“This is a perfect time in life for students to find out what they like, before their parents spend all of that money on tuition or the student shoulders the financial responsibility and comes out with a mound of debt and no direction,” Goldfuss said.

CTE classes provide students with the academic and technical skills, knowledge, and training necessary to succeed in future careers, and Davie High has many options for students to explore. The expanded CTE facilities at the new high school allow more students to participate in the most popular programs and will provide enhanced learning opportunities as well as the ability to increase the number of CTE concentrations offered.

rsz_auto-tech-cte-intDavie CTE Ranked Among Best in the State of North Carolina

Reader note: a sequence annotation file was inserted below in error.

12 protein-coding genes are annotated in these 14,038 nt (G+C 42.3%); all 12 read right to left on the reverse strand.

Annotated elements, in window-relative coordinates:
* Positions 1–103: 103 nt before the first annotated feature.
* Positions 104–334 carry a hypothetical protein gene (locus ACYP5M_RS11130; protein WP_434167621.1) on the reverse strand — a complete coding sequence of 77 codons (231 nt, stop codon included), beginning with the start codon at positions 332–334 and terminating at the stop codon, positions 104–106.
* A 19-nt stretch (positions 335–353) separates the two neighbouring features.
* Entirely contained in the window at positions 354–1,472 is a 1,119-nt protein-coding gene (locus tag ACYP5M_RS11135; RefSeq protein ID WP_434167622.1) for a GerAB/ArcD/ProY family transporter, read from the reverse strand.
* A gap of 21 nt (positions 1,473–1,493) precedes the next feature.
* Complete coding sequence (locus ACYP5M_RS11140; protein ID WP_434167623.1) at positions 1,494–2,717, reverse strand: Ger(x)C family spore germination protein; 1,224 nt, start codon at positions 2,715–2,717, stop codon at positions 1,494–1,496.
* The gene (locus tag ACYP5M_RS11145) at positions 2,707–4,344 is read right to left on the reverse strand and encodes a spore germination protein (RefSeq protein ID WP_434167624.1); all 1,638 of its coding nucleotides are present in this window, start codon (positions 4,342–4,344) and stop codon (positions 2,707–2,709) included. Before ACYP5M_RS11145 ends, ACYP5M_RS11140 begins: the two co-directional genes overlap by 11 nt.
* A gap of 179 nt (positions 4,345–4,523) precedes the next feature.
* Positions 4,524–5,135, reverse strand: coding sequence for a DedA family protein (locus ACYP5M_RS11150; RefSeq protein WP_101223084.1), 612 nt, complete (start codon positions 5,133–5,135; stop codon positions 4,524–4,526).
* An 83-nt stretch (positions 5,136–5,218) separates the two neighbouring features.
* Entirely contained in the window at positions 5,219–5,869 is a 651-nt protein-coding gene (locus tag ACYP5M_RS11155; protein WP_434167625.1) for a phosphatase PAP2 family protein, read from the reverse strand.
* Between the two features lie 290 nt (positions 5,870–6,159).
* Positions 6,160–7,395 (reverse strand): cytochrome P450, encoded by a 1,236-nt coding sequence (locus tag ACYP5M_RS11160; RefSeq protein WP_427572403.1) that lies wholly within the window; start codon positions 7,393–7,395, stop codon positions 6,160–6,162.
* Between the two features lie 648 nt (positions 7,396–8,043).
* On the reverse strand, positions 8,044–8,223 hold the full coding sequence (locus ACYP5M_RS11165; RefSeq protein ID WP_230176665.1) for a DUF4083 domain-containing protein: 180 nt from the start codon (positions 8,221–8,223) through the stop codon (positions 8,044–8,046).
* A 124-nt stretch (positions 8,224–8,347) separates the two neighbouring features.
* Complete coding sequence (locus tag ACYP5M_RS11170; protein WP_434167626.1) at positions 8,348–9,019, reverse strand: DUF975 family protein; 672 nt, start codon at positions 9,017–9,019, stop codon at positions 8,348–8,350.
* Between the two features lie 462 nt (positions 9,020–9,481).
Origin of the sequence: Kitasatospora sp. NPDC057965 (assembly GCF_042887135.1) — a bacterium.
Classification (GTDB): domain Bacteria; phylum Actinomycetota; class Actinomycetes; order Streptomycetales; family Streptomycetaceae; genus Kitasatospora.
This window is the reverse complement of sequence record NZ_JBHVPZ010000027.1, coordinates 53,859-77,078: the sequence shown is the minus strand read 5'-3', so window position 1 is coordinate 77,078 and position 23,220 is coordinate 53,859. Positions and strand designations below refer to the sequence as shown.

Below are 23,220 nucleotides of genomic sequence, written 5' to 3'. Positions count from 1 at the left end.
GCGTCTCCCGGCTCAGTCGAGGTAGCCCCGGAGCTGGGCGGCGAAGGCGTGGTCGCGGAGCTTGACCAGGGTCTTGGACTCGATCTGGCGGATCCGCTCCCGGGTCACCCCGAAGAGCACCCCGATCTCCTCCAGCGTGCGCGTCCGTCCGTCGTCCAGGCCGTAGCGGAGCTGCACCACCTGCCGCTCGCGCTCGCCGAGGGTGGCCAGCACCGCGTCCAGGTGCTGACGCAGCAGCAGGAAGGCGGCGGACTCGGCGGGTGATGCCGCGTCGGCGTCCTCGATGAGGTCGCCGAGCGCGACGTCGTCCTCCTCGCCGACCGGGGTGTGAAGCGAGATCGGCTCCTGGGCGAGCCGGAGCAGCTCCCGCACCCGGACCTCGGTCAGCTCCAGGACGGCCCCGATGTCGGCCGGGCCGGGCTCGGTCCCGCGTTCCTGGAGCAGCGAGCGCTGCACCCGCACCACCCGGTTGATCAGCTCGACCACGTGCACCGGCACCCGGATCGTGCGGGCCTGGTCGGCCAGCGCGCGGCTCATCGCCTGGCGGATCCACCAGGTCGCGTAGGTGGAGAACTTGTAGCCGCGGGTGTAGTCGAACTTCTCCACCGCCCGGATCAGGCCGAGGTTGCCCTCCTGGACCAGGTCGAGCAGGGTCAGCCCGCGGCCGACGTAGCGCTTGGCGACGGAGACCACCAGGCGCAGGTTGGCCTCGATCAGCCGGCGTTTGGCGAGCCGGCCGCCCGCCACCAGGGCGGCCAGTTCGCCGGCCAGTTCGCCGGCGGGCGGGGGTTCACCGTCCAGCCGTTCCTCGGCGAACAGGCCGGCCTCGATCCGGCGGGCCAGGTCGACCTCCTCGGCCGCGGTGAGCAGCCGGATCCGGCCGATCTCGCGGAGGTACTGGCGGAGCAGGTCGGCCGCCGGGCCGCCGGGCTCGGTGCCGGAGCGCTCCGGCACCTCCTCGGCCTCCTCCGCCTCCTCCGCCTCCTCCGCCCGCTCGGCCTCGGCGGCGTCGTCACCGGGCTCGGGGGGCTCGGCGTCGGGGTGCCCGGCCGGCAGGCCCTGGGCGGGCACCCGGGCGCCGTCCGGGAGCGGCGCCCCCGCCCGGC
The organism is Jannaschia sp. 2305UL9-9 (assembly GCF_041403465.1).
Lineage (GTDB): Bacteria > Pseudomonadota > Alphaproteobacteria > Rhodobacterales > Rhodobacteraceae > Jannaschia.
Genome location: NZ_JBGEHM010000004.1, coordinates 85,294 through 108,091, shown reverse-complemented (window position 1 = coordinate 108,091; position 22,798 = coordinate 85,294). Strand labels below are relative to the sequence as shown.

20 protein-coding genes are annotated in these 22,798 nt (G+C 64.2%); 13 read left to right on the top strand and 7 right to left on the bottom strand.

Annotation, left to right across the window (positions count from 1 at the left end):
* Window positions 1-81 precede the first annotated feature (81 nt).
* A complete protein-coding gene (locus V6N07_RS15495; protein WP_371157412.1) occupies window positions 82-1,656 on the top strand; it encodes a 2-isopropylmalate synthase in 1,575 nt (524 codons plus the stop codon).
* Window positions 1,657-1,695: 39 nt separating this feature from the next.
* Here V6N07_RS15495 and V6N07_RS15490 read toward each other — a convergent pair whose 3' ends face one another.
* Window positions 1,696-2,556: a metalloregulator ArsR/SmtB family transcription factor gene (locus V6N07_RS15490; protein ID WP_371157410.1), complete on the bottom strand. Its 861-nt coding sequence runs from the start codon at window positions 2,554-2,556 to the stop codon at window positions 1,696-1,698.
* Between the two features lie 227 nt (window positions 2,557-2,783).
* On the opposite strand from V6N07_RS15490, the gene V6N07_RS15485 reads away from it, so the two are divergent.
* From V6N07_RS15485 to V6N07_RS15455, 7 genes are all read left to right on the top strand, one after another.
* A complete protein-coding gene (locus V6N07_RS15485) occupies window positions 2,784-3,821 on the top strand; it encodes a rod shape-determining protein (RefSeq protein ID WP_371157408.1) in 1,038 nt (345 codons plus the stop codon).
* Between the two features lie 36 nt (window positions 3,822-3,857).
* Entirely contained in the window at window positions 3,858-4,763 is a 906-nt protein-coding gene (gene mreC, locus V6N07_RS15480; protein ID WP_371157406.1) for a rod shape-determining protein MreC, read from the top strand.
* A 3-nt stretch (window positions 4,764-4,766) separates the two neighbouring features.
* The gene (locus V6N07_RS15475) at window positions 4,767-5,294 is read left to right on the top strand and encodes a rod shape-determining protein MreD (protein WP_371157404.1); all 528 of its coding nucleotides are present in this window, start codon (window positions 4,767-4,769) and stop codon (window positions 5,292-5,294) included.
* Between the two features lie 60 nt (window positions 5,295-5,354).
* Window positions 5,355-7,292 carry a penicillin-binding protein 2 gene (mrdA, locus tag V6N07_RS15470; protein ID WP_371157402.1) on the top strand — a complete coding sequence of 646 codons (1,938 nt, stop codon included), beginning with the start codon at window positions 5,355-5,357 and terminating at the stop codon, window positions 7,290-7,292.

The school currently offers CTE courses in agriculture, business, health science, family and consumer science, marketing, technology, and trade and industry. Davie’s program is consistently ranked in the top 10 across the state.

Several of these areas of study also offer certifications. The certifications, such as the NCCER (National Center for Construction Education and Research) certification available to students who complete concentrations in carpentry, masonry, and core & sustainable construction, demonstrate a student’s skill level and makes them highly desirable to prospective employers.

In addition, seniors, who qualify as a concentrator, which means they have taken four classes in a pathway, have the opportunity to get an ACT WorkKeys National Career Readiness Credential. The credential certifies the essential skills for workplace success. Employers look for it from job candidates, whether they come directly from high school or through postsecondary paths because it is a valid predictor of job performance.